The effect of action on perceptual feature binding

Vision Research 177:97-108 (2020)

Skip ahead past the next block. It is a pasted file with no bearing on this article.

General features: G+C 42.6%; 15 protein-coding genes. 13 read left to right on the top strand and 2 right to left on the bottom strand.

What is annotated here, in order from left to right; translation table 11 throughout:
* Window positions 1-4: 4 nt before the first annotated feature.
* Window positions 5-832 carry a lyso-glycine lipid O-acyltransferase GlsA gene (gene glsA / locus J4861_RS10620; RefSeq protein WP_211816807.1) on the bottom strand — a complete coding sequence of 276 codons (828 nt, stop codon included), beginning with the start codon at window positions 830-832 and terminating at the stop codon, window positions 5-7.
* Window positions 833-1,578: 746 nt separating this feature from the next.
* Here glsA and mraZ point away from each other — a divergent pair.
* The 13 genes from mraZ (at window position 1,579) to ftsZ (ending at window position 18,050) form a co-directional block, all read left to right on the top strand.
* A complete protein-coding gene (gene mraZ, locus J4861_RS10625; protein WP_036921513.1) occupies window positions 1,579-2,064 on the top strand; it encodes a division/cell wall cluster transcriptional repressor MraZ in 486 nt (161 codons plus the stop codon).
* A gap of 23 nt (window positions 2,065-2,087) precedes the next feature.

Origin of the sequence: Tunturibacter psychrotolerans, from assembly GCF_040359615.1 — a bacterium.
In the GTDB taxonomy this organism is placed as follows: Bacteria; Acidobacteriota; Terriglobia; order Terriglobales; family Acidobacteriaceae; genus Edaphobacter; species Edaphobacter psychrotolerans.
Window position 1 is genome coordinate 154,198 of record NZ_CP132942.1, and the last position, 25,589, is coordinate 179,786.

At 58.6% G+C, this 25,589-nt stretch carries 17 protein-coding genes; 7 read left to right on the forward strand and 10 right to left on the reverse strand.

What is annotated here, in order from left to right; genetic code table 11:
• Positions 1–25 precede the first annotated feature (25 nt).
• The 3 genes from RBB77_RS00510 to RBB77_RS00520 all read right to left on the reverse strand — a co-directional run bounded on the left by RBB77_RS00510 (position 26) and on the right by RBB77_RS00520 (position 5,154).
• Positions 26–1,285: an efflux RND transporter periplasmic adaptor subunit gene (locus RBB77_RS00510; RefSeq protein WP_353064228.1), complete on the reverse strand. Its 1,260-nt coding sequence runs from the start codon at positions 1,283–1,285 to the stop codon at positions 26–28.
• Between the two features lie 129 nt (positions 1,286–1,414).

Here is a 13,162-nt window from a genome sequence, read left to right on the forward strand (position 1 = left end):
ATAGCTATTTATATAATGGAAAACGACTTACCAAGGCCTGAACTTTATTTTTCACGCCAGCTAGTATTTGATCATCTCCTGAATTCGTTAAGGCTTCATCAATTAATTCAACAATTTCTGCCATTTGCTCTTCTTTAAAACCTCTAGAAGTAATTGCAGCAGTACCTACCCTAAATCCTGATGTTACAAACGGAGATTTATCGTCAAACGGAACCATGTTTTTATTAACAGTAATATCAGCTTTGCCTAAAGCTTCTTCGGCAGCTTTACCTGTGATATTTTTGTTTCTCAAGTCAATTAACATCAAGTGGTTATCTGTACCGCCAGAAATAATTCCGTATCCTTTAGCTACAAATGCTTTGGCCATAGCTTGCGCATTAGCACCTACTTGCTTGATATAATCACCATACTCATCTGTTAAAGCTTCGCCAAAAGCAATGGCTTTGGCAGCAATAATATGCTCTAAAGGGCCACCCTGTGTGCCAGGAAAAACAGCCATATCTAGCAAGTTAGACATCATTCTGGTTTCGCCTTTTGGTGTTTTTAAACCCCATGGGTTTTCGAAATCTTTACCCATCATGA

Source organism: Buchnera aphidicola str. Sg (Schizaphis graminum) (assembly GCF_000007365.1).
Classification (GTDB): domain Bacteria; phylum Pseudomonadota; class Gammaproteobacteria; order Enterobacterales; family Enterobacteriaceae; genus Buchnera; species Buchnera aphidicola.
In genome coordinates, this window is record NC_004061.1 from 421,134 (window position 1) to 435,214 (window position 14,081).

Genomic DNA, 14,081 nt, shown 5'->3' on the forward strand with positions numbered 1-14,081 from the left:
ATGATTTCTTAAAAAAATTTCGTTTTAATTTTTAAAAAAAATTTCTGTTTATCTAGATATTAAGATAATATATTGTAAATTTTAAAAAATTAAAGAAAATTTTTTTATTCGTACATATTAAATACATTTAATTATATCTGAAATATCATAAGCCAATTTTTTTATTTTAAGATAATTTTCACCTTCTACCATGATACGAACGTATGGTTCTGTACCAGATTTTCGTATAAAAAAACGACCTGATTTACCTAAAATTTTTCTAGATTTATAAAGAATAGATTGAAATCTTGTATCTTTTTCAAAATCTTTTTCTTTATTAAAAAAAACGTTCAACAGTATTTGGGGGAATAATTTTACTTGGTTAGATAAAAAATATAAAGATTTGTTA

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Color-motion asynchrony (CMA) refers to an apparent lag of direction of motion when a dynamic stimulus changes both color and direction at the same time. The subjective order of simultaneous events, however, is not only perceptual but also subject to illusions during voluntary actions. Self-initiated actions, for example, seem to precede their sensory outcomes following an adaptation to a delay between the action and the sensory feedback. Here, we demonstrate that the extent of the apparent asynchrony can be substantially reduced when direction change is induced by a voluntary key press following a delay adaptation regime. We also show that the reduced color-motion asynchrony effect size following a motor-sensory recalibration is not a result of a change in the onset of perceived direction change relative to that of the color. This is particularly important as it implies, for the first time in the literature, that voluntary action is not only important in forming action-sensory outcome associations but may also act as a binding factor between the two perceptual features of a sensory event.
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